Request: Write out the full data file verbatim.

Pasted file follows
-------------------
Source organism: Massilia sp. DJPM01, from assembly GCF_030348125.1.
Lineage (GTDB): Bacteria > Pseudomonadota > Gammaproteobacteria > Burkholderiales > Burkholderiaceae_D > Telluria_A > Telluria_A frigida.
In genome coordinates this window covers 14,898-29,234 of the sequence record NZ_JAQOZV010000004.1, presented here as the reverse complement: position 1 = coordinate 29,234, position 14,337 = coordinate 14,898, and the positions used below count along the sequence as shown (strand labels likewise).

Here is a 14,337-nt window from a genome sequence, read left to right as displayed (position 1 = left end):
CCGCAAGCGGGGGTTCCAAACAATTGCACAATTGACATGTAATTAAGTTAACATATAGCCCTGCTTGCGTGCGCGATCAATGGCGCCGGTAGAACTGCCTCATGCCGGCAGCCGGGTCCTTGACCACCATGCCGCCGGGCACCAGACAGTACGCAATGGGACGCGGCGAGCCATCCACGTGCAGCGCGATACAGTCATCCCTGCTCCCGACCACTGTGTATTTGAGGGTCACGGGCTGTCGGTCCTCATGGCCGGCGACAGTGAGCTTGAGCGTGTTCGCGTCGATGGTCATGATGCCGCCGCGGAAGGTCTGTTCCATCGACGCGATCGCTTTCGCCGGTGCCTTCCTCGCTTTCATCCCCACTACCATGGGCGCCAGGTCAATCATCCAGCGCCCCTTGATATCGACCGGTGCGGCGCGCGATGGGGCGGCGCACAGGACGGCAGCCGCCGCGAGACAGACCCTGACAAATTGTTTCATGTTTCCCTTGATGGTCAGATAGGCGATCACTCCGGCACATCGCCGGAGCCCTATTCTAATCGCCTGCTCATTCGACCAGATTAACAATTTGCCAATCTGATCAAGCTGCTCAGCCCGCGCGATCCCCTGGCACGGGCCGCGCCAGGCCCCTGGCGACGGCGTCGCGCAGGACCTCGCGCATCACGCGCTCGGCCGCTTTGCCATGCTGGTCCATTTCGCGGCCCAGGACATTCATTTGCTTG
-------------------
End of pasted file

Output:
Source organism: Massilia sp. DJPM01, from assembly GCF_030348125.1.
Lineage (GTDB): Bacteria > Pseudomonadota > Gammaproteobacteria > Burkholderiales > Burkholderiaceae_D > Telluria_A > Telluria_A frigida.
In genome coordinates this window covers 14,898-29,234 of the sequence record NZ_JAQOZV010000004.1, presented here as the reverse complement: position 1 = coordinate 29,234, position 14,337 = coordinate 14,898, and the positions used below count along the sequence as shown (strand labels likewise).

Here is a 14,337-nt window from a genome sequence, read left to right as displayed (position 1 = left end):
CCGCAAGCGGGGGTTCCAAACAATTGCACAATTGACATGTAATTAAGTTAACATATAGCCCTGCTTGCGTGCGCGATCAATGGCGCCGGTAGAACTGCCTCATGCCGGCAGCCGGGTCCTTGACCACCATGCCGCCGGGCACCAGACAGTACGCAATGGGACGCGGCGAGCCATCCACGTGCAGCGCGATACAGTCATCCCTGCTCCCGACCACTGTGTATTTGAGGGTCACGGGCTGTCGGTCCTCATGGCCGGCGACAGTGAGCTTGAGCGTGTTCGCGTCGATGGTCATGATGCCGCCGCGGAAGGTCTGTTCCATCGACGCGATCGCTTTCGCCGGTGCCTTCCTCGCTTTCATCCCCACTACCATGGGCGCCAGGTCAATCATCCAGCGCCCCTTGATATCGACCGGTGCGGCGCGCGATGGGGCGGCGCACAGGACGGCAGCCGCCGCGAGACAGACCCTGACAAATTGTTTCATGTTTCCCTTGATGGTCAGATAGGCGATCACTCCGGCACATCGCCGGAGCCCTATTCTAATCGCCTGCTCATTCGACCAGATTAACAATTTGCCAATCTGATCAAGCTGCTCAGCCCGCGCGATCCCCTGGCACGGGCCGCGCCAGGCCCCTGGCGACGGCGTCGCGCAGGACCTCGCGCATCACGCGCTCGGCCGCTTTGCCATGCTGGTCCATTTCGCGGCCCAGGACATTCATTTGCTTG